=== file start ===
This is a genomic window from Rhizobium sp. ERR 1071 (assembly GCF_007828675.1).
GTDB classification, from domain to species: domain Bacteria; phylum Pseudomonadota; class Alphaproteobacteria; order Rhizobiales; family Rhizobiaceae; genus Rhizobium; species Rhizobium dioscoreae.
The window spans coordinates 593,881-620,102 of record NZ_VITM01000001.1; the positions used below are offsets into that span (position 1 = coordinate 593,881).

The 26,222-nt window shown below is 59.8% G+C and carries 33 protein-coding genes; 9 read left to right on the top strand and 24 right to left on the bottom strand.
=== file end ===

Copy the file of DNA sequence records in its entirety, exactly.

This is a genomic window from Rhizobium sp. ERR 1071 (assembly GCF_007828675.1).
GTDB classification, from domain to species: domain Bacteria; phylum Pseudomonadota; class Alphaproteobacteria; order Rhizobiales; family Rhizobiaceae; genus Rhizobium; species Rhizobium dioscoreae.
The window spans coordinates 593,881-620,102 of record NZ_VITM01000001.1; the positions used below are offsets into that span (position 1 = coordinate 593,881).

The 26,222-nt window shown below is 59.8% G+C and carries 33 protein-coding genes; 9 read left to right on the top strand and 24 right to left on the bottom strand.